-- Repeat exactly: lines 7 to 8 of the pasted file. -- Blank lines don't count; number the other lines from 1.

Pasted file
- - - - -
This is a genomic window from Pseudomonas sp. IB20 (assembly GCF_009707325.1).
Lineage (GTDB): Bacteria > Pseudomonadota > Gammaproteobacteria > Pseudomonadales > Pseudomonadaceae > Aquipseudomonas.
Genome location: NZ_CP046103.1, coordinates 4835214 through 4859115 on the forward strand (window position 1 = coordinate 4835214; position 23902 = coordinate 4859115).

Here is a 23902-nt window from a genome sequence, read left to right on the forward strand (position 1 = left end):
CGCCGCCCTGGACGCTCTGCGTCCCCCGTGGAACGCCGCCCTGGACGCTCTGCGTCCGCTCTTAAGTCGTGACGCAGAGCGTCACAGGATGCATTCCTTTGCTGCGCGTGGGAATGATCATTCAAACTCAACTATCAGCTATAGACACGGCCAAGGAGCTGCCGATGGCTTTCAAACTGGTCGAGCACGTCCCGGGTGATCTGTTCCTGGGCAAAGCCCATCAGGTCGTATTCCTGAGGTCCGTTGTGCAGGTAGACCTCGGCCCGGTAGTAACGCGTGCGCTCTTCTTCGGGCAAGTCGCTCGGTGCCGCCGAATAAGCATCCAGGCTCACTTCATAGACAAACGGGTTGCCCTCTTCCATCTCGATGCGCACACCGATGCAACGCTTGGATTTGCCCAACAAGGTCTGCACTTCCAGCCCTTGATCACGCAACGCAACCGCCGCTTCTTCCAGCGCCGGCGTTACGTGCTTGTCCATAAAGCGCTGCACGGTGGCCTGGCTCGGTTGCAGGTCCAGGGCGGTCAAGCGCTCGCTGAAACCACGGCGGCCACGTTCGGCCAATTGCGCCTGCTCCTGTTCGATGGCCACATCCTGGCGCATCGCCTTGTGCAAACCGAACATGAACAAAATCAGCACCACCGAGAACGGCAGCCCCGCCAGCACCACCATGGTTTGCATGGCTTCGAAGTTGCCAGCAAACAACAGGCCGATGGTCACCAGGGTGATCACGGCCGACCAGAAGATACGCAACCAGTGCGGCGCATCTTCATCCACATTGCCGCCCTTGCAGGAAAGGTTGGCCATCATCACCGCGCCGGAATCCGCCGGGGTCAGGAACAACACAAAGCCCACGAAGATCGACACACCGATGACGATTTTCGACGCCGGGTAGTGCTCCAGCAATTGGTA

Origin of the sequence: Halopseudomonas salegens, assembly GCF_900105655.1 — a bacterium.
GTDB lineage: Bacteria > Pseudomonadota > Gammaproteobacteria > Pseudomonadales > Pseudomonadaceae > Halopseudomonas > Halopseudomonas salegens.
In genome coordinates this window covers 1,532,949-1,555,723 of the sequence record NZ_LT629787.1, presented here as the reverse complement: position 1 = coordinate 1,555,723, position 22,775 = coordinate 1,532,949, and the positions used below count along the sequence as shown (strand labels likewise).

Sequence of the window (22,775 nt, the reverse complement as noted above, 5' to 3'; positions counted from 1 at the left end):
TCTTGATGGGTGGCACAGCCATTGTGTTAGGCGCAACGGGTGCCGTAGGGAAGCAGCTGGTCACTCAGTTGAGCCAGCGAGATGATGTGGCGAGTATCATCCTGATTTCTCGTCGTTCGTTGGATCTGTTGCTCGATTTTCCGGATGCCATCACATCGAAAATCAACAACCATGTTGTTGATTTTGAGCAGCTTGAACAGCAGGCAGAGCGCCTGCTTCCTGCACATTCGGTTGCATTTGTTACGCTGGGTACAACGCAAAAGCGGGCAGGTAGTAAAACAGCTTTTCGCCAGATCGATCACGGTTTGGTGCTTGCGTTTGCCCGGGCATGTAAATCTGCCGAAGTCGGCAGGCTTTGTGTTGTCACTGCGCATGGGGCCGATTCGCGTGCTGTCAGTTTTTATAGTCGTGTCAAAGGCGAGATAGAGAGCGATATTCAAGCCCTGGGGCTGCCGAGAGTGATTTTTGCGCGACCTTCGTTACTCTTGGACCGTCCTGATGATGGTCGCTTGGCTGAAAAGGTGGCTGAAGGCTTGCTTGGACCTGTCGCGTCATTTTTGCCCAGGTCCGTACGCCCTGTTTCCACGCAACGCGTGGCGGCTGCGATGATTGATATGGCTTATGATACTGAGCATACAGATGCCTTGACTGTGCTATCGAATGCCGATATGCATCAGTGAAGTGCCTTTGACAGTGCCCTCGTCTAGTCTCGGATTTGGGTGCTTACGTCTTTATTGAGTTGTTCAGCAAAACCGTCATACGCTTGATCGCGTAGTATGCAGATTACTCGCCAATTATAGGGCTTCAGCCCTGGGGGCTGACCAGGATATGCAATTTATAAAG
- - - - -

GTDB lineage: Bacteria > Pseudomonadota > Gammaproteobacteria > Pseudomonadales > Pseudomonadaceae > Halopseudomonas > Halopseudomonas salegens.
In genome coordinates this window covers 1,532,949-1,555,723 of the sequence record NZ_LT629787.1, presented here as the reverse complement: position 1 = coordinate 1,555,723, position 22,775 = coordinate 1,532,949, and the positions used below count along the sequence as shown (strand labels likewise).